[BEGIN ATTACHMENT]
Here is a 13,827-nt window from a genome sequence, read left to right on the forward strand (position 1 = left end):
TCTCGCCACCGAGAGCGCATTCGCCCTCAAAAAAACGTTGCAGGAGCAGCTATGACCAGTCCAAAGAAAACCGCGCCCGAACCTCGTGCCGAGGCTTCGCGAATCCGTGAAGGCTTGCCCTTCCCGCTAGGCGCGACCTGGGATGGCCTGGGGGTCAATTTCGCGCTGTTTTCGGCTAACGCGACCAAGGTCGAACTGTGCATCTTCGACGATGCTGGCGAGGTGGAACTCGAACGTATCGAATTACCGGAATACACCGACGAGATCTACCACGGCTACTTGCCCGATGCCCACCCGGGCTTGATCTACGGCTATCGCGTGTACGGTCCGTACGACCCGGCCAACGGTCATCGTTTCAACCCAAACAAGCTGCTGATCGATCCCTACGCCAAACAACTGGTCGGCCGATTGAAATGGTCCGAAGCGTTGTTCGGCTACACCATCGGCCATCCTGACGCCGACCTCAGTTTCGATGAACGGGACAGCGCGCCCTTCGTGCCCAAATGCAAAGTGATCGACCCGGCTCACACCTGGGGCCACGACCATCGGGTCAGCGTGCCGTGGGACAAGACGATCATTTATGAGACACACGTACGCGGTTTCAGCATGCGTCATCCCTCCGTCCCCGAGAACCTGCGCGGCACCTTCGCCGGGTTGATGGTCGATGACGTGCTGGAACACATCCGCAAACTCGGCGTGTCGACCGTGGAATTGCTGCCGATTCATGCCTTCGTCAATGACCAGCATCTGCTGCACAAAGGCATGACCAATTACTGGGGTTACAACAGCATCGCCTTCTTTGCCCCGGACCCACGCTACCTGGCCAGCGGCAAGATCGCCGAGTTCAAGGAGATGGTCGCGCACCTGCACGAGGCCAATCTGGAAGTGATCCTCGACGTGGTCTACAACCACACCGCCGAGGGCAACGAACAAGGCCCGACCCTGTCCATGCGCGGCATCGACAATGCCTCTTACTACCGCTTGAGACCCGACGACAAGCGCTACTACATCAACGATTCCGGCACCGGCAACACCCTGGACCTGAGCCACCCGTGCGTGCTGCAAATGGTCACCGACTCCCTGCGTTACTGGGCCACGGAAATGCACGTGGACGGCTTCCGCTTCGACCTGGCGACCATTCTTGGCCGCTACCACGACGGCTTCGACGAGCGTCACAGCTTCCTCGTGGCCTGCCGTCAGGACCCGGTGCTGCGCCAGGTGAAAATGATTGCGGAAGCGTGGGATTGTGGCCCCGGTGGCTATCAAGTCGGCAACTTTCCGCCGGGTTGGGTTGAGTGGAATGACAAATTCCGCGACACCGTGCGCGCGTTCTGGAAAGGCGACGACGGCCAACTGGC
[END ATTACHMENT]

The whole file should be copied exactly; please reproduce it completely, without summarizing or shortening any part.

Here is a 13,827-nt window from a genome sequence, read left to right on the forward strand (position 1 = left end):
TCTCGCCACCGAGAGCGCATTCGCCCTCAAAAAAACGTTGCAGGAGCAGCTATGACCAGTCCAAAGAAAACCGCGCCCGAACCTCGTGCCGAGGCTTCGCGAATCCGTGAAGGCTTGCCCTTCCCGCTAGGCGCGACCTGGGATGGCCTGGGGGTCAATTTCGCGCTGTTTTCGGCTAACGCGACCAAGGTCGAACTGTGCATCTTCGACGATGCTGGCGAGGTGGAACTCGAACGTATCGAATTACCGGAATACACCGACGAGATCTACCACGGCTACTTGCCCGATGCCCACCCGGGCTTGATCTACGGCTATCGCGTGTACGGTCCGTACGACCCGGCCAACGGTCATCGTTTCAACCCAAACAAGCTGCTGATCGATCCCTACGCCAAACAACTGGTCGGCCGATTGAAATGGTCCGAAGCGTTGTTCGGCTACACCATCGGCCATCCTGACGCCGACCTCAGTTTCGATGAACGGGACAGCGCGCCCTTCGTGCCCAAATGCAAAGTGATCGACCCGGCTCACACCTGGGGCCACGACCATCGGGTCAGCGTGCCGTGGGACAAGACGATCATTTATGAGACACACGTACGCGGTTTCAGCATGCGTCATCCCTCCGTCCCCGAGAACCTGCGCGGCACCTTCGCCGGGTTGATGGTCGATGACGTGCTGGAACACATCCGCAAACTCGGCGTGTCGACCGTGGAATTGCTGCCGATTCATGCCTTCGTCAATGACCAGCATCTGCTGCACAAAGGCATGACCAATTACTGGGGTTACAACAGCATCGCCTTCTTTGCCCCGGACCCACGCTACCTGGCCAGCGGCAAGATCGCCGAGTTCAAGGAGATGGTCGCGCACCTGCACGAGGCCAATCTGGAAGTGATCCTCGACGTGGTCTACAACCACACCGCCGAGGGCAACGAACAAGGCCCGACCCTGTCCATGCGCGGCATCGACAATGCCTCTTACTACCGCTTGAGACCCGACGACAAGCGCTACTACATCAACGATTCCGGCACCGGCAACACCCTGGACCTGAGCCACCCGTGCGTGCTGCAAATGGTCACCGACTCCCTGCGTTACTGGGCCACGGAAATGCACGTGGACGGCTTCCGCTTCGACCTGGCGACCATTCTTGGCCGCTACCACGACGGCTTCGACGAGCGTCACAGCTTCCTCGTGGCCTGCCGTCAGGACCCGGTGCTGCGCCAGGTGAAAATGATTGCGGAAGCGTGGGATTGTGGCCCCGGTGGCTATCAAGTCGGCAACTTTCCGCCGGGTTGGGTTGAGTGGAATGACAAATTCCGCGACACCGTGCGCGCGTTCTGGAAAGGCGACGACGGCCAACTGGC